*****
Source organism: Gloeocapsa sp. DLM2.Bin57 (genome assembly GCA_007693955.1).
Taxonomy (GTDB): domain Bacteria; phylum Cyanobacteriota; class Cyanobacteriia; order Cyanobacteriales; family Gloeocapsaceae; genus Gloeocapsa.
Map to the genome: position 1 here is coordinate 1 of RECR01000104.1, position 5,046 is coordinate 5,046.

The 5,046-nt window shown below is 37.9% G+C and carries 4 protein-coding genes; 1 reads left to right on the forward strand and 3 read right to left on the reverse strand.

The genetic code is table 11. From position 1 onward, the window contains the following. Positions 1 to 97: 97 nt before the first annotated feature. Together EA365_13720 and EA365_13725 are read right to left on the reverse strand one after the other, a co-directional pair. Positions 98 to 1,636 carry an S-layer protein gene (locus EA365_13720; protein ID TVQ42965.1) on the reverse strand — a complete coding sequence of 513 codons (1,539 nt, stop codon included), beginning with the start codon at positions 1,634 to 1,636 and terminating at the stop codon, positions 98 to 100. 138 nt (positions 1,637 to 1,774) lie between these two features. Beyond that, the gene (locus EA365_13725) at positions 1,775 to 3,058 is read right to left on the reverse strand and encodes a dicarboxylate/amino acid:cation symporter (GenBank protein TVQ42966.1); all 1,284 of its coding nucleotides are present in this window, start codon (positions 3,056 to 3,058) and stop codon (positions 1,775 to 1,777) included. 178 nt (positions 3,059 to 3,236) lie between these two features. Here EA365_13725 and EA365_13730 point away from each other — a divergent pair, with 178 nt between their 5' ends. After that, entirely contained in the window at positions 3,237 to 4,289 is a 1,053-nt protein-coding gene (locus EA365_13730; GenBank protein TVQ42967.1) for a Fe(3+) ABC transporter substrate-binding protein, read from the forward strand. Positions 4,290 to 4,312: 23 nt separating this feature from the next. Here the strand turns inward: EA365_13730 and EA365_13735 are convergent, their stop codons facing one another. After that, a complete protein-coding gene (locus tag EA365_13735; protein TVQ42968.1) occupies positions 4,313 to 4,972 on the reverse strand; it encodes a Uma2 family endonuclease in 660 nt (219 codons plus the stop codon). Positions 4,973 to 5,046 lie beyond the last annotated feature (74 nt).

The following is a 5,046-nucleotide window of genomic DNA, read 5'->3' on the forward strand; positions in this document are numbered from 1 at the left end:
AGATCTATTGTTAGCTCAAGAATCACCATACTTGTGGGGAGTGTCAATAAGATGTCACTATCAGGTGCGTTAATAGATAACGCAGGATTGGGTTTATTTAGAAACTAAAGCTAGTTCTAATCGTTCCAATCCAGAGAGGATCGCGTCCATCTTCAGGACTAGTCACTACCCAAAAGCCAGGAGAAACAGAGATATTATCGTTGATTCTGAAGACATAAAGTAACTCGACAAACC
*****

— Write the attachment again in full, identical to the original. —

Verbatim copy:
Source organism: Gloeocapsa sp. DLM2.Bin57 (genome assembly GCA_007693955.1).
Taxonomy (GTDB): domain Bacteria; phylum Cyanobacteriota; class Cyanobacteriia; order Cyanobacteriales; family Gloeocapsaceae; genus Gloeocapsa.
Map to the genome: position 1 here is coordinate 1 of RECR01000104.1, position 5,046 is coordinate 5,046.

The 5,046-nt window shown below is 37.9% G+C and carries 4 protein-coding genes; 1 reads left to right on the forward strand and 3 read right to left on the reverse strand.

The genetic code is table 11. From position 1 onward, the window contains the following. Positions 1 to 97: 97 nt before the first annotated feature. Together EA365_13720 and EA365_13725 are read right to left on the reverse strand one after the other, a co-directional pair. Positions 98 to 1,636 carry an S-layer protein gene (locus EA365_13720; protein ID TVQ42965.1) on the reverse strand — a complete coding sequence of 513 codons (1,539 nt, stop codon included), beginning with the start codon at positions 1,634 to 1,636 and terminating at the stop codon, positions 98 to 100. 138 nt (positions 1,637 to 1,774) lie between these two features. Beyond that, the gene (locus EA365_13725) at positions 1,775 to 3,058 is read right to left on the reverse strand and encodes a dicarboxylate/amino acid:cation symporter (GenBank protein TVQ42966.1); all 1,284 of its coding nucleotides are present in this window, start codon (positions 3,056 to 3,058) and stop codon (positions 1,775 to 1,777) included. 178 nt (positions 3,059 to 3,236) lie between these two features. Here EA365_13725 and EA365_13730 point away from each other — a divergent pair, with 178 nt between their 5' ends. After that, entirely contained in the window at positions 3,237 to 4,289 is a 1,053-nt protein-coding gene (locus EA365_13730; GenBank protein TVQ42967.1) for a Fe(3+) ABC transporter substrate-binding protein, read from the forward strand. Positions 4,290 to 4,312: 23 nt separating this feature from the next. Here the strand turns inward: EA365_13730 and EA365_13735 are convergent, their stop codons facing one another. After that, a complete protein-coding gene (locus tag EA365_13735; protein TVQ42968.1) occupies positions 4,313 to 4,972 on the reverse strand; it encodes a Uma2 family endonuclease in 660 nt (219 codons plus the stop codon). Positions 4,973 to 5,046 lie beyond the last annotated feature (74 nt).

The following is a 5,046-nucleotide window of genomic DNA, read 5'->3' on the forward strand; positions in this document are numbered from 1 at the left end:
AGATCTATTGTTAGCTCAAGAATCACCATACTTGTGGGGAGTGTCAATAAGATGTCACTATCAGGTGCGTTAATAGATAACGCAGGATTGGGTTTATTTAGAAACTAAAGCTAGTTCTAATCGTTCCAATCCAGAGAGGATCGCGTCCATCTTCAGGACTAGTCACTACCCAAAAGCCAGGAGAAACAGAGATATTATCGTTGATTCTGAAGACATAAAGTAACTCGACAAACC